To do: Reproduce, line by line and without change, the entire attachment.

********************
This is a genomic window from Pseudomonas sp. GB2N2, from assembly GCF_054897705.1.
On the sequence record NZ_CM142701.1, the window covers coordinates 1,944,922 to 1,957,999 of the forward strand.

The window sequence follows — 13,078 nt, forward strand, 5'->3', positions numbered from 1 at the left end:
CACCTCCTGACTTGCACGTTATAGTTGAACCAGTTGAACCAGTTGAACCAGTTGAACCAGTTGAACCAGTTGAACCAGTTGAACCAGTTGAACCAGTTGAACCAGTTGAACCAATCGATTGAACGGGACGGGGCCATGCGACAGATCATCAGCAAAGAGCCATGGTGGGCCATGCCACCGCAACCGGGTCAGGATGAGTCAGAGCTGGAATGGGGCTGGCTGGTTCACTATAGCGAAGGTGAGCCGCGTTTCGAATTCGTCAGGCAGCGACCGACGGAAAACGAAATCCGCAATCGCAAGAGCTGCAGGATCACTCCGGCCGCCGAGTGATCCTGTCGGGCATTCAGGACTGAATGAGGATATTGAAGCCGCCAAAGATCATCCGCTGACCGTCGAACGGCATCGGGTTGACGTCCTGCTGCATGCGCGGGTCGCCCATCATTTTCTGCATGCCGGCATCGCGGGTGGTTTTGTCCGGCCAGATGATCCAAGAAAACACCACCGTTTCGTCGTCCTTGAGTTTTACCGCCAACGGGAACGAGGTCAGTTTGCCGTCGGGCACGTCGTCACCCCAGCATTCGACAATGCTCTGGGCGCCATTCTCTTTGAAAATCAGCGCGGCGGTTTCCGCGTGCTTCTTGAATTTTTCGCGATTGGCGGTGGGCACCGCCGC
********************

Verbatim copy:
This is a genomic window from Pseudomonas sp. GB2N2, from assembly GCF_054897705.1.
On the sequence record NZ_CM142701.1, the window covers coordinates 1,944,922 to 1,957,999 of the forward strand.

The window sequence follows — 13,078 nt, forward strand, 5'->3', positions numbered from 1 at the left end:
CACCTCCTGACTTGCACGTTATAGTTGAACCAGTTGAACCAGTTGAACCAGTTGAACCAGTTGAACCAGTTGAACCAGTTGAACCAGTTGAACCAGTTGAACCAGTTGAACCAATCGATTGAACGGGACGGGGCCATGCGACAGATCATCAGCAAAGAGCCATGGTGGGCCATGCCACCGCAACCGGGTCAGGATGAGTCAGAGCTGGAATGGGGCTGGCTGGTTCACTATAGCGAAGGTGAGCCGCGTTTCGAATTCGTCAGGCAGCGACCGACGGAAAACGAAATCCGCAATCGCAAGAGCTGCAGGATCACTCCGGCCGCCGAGTGATCCTGTCGGGCATTCAGGACTGAATGAGGATATTGAAGCCGCCAAAGATCATCCGCTGACCGTCGAACGGCATCGGGTTGACGTCCTGCTGCATGCGCGGGTCGCCCATCATTTTCTGCATGCCGGCATCGCGGGTGGTTTTGTCCGGCCAGATGATCCAAGAAAACACCACCGTTTCGTCGTCCTTGAGTTTTACCGCCAACGGGAACGAGGTCAGTTTGCCGTCGGGCACGTCGTCACCCCAGCATTCGACAATGCTCTGGGCGCCATTCTCTTTGAAAATCAGCGCGGCGGTTTCCGCGTGCTTCTTGAATTTTTCGCGATTGGCGGTGGGCACCGCCGC